(May 20, 2015, The Auk: Ornithological Advances)—It takes a lot of nutrients to build an egg. One of the big questions among researchers who study the eggs of migratory birds is where those nutrients come from—does the mother make the egg directly out of what she eats during the breeding season, or does she save up nutrients consumed on her wintering grounds? The answer appears to be both for Common Eiders, large, sea-going ducks that breed in the Arctic, according to new research published in The Auk: Ornithological Advances. Keith Hobson of Environment Canada and his colleagues analyzed the carbon and nitrogen isotopes found in the eggs of Common Eiders breeding in the northern Baltic to trace the elements in the eggs to their origins. They found that proteins in the egg yolk, which is produced first, include nutrients that originated at the eiders’ wintering ground off the coast of Denmark. However, the albumen or egg white is made almost entirely from nutrients consumed locally on the breeding grounds. Because Common Eider use nutrients from both ends of their range in their range, they need quality habitat in both the winter and the summer to produce healthy chicks. Read the full article at http://www.aoucospub...42/AUK-14-294.1.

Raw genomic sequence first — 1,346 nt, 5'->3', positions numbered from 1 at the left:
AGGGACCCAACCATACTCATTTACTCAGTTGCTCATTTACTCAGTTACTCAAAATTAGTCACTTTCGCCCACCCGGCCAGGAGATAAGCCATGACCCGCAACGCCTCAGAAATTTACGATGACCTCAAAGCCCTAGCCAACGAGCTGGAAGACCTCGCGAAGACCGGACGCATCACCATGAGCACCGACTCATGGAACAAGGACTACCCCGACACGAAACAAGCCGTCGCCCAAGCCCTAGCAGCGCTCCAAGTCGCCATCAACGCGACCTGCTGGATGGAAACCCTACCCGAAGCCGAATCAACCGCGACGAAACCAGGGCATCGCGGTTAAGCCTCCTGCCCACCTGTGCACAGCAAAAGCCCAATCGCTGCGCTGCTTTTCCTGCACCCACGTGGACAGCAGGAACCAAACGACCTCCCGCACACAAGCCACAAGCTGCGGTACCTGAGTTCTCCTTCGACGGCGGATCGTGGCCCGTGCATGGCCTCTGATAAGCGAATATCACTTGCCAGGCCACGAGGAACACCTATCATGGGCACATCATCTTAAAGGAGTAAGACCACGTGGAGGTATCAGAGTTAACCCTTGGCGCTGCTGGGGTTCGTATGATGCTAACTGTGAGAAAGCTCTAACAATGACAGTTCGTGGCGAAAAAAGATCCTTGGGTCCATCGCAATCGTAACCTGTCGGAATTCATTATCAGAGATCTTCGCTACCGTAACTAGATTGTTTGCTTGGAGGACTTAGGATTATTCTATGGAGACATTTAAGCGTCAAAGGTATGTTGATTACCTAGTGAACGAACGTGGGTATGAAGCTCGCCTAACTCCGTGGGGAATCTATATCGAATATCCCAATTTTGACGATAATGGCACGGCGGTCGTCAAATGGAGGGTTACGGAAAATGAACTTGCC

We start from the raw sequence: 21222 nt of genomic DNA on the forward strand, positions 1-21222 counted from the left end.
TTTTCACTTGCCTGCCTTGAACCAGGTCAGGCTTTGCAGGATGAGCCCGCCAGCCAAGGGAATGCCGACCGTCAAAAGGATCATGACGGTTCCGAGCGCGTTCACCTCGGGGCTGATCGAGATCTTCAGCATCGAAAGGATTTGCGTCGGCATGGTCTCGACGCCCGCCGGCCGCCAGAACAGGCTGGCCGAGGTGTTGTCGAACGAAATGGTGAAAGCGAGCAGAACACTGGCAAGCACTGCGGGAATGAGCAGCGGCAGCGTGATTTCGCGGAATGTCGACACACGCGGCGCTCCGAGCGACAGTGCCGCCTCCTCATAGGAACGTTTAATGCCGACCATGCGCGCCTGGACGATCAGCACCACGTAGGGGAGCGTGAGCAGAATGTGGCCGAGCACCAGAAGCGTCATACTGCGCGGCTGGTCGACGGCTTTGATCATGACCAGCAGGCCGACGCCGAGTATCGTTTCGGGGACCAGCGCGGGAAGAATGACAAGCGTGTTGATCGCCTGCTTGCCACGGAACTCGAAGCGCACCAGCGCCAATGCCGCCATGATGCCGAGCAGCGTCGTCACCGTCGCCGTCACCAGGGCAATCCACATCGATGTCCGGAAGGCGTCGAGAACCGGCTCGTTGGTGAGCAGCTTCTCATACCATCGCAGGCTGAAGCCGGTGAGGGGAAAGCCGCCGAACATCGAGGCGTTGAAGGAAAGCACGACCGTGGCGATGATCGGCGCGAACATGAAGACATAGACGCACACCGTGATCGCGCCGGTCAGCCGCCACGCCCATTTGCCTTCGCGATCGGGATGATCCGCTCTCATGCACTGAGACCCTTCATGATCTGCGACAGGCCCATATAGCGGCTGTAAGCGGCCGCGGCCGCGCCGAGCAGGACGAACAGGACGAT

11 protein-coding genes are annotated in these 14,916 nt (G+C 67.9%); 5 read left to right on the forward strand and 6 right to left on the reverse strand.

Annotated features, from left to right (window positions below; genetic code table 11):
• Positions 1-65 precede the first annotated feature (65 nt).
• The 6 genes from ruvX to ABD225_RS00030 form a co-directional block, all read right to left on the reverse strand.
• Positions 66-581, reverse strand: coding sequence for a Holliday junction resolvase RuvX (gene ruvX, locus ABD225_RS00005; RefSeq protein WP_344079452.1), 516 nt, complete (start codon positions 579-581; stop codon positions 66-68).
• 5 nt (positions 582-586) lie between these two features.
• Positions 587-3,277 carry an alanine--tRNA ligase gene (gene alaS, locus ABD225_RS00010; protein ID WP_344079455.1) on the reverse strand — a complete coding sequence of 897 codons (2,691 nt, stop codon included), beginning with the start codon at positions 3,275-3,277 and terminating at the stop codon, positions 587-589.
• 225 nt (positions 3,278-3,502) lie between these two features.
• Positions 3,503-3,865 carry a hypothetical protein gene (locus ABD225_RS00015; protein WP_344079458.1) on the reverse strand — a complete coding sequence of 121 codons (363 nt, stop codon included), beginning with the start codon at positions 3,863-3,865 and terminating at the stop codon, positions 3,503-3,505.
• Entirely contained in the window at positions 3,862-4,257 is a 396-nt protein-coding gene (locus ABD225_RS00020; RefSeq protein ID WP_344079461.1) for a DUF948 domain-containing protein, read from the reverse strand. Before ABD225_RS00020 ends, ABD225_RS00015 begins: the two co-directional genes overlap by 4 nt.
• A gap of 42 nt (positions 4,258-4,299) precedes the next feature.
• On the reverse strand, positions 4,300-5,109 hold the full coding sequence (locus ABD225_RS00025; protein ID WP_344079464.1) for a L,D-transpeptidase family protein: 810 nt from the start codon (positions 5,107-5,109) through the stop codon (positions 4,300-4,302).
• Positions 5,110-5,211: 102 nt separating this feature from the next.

Photo credit: G. Gilchrist